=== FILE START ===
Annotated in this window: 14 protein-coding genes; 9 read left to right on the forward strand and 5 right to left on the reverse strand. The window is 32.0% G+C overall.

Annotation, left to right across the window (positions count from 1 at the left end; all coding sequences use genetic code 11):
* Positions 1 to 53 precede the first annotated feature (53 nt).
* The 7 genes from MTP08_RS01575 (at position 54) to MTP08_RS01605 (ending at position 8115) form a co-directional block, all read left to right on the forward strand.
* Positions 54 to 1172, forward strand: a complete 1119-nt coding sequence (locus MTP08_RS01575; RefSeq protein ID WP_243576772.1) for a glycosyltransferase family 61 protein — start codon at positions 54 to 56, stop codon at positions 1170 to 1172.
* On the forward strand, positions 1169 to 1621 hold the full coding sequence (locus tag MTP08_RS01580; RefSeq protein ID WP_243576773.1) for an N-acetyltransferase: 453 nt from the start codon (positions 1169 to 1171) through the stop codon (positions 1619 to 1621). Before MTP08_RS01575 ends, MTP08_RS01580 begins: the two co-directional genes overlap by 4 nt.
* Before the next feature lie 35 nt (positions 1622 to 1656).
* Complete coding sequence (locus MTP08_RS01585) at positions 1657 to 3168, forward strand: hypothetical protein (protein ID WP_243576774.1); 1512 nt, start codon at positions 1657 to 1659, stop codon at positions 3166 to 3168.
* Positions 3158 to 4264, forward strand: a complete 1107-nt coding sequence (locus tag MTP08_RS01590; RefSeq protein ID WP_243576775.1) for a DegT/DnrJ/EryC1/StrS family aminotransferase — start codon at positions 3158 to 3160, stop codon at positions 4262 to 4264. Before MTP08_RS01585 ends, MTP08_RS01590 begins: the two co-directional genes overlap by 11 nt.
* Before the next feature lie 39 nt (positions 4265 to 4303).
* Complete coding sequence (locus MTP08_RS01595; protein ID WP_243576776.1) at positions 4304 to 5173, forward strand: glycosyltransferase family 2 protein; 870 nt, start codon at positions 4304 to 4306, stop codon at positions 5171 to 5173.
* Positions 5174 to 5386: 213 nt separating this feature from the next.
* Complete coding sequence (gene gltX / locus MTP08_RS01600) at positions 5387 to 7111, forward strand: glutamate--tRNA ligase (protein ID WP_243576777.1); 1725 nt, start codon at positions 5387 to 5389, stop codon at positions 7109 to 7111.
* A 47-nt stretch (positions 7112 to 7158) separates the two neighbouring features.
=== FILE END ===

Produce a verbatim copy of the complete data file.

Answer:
Annotated in this window: 14 protein-coding genes; 9 read left to right on the forward strand and 5 right to left on the reverse strand. The window is 32.0% G+C overall.

Annotation, left to right across the window (positions count from 1 at the left end; all coding sequences use genetic code 11):
* Positions 1 to 53 precede the first annotated feature (53 nt).
* The 7 genes from MTP08_RS01575 (at position 54) to MTP08_RS01605 (ending at position 8115) form a co-directional block, all read left to right on the forward strand.
* Positions 54 to 1172, forward strand: a complete 1119-nt coding sequence (locus MTP08_RS01575; RefSeq protein ID WP_243576772.1) for a glycosyltransferase family 61 protein — start codon at positions 54 to 56, stop codon at positions 1170 to 1172.
* On the forward strand, positions 1169 to 1621 hold the full coding sequence (locus tag MTP08_RS01580; RefSeq protein ID WP_243576773.1) for an N-acetyltransferase: 453 nt from the start codon (positions 1169 to 1171) through the stop codon (positions 1619 to 1621). Before MTP08_RS01575 ends, MTP08_RS01580 begins: the two co-directional genes overlap by 4 nt.
* Before the next feature lie 35 nt (positions 1622 to 1656).
* Complete coding sequence (locus MTP08_RS01585) at positions 1657 to 3168, forward strand: hypothetical protein (protein ID WP_243576774.1); 1512 nt, start codon at positions 1657 to 1659, stop codon at positions 3166 to 3168.
* Positions 3158 to 4264, forward strand: a complete 1107-nt coding sequence (locus tag MTP08_RS01590; RefSeq protein ID WP_243576775.1) for a DegT/DnrJ/EryC1/StrS family aminotransferase — start codon at positions 3158 to 3160, stop codon at positions 4262 to 4264. Before MTP08_RS01585 ends, MTP08_RS01590 begins: the two co-directional genes overlap by 11 nt.
* Before the next feature lie 39 nt (positions 4265 to 4303).
* Complete coding sequence (locus MTP08_RS01595; protein ID WP_243576776.1) at positions 4304 to 5173, forward strand: glycosyltransferase family 2 protein; 870 nt, start codon at positions 4304 to 4306, stop codon at positions 5171 to 5173.
* Positions 5174 to 5386: 213 nt separating this feature from the next.
* Complete coding sequence (gene gltX / locus MTP08_RS01600) at positions 5387 to 7111, forward strand: glutamate--tRNA ligase (protein ID WP_243576777.1); 1725 nt, start codon at positions 5387 to 5389, stop codon at positions 7109 to 7111.
* A 47-nt stretch (positions 7112 to 7158) separates the two neighbouring features.